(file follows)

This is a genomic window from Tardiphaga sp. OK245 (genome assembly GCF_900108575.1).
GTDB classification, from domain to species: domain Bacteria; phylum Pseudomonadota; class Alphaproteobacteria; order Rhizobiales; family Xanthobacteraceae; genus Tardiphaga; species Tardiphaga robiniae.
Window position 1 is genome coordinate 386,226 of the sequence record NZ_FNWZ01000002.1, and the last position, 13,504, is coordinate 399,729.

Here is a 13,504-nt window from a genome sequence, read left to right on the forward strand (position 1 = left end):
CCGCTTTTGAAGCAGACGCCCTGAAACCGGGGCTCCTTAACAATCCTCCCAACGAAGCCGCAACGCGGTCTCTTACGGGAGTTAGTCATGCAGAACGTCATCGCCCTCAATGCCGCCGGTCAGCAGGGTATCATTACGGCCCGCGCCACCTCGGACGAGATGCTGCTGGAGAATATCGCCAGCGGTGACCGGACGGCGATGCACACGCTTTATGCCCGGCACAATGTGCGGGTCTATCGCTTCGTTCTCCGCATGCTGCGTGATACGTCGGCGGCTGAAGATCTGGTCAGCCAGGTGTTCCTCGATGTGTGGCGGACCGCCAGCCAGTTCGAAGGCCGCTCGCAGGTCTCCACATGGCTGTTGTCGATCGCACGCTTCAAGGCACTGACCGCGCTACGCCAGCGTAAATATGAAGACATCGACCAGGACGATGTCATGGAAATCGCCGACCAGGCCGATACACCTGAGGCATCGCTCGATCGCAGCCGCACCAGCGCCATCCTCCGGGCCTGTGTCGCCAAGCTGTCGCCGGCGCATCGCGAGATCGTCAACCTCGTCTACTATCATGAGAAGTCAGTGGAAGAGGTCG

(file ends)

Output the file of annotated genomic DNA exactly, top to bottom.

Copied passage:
This is a genomic window from Tardiphaga sp. OK245 (genome assembly GCF_900108575.1).
GTDB classification, from domain to species: domain Bacteria; phylum Pseudomonadota; class Alphaproteobacteria; order Rhizobiales; family Xanthobacteraceae; genus Tardiphaga; species Tardiphaga robiniae.
Window position 1 is genome coordinate 386,226 of the sequence record NZ_FNWZ01000002.1, and the last position, 13,504, is coordinate 399,729.

Here is a 13,504-nt window from a genome sequence, read left to right on the forward strand (position 1 = left end):
CCGCTTTTGAAGCAGACGCCCTGAAACCGGGGCTCCTTAACAATCCTCCCAACGAAGCCGCAACGCGGTCTCTTACGGGAGTTAGTCATGCAGAACGTCATCGCCCTCAATGCCGCCGGTCAGCAGGGTATCATTACGGCCCGCGCCACCTCGGACGAGATGCTGCTGGAGAATATCGCCAGCGGTGACCGGACGGCGATGCACACGCTTTATGCCCGGCACAATGTGCGGGTCTATCGCTTCGTTCTCCGCATGCTGCGTGATACGTCGGCGGCTGAAGATCTGGTCAGCCAGGTGTTCCTCGATGTGTGGCGGACCGCCAGCCAGTTCGAAGGCCGCTCGCAGGTCTCCACATGGCTGTTGTCGATCGCACGCTTCAAGGCACTGACCGCGCTACGCCAGCGTAAATATGAAGACATCGACCAGGACGATGTCATGGAAATCGCCGACCAGGCCGATACACCTGAGGCATCGCTCGATCGCAGCCGCACCAGCGCCATCCTCCGGGCCTGTGTCGCCAAGCTGTCGCCGGCGCATCGCGAGATCGTCAACCTCGTCTACTATCATGAGAAGTCAGTGGAAGAGGTCG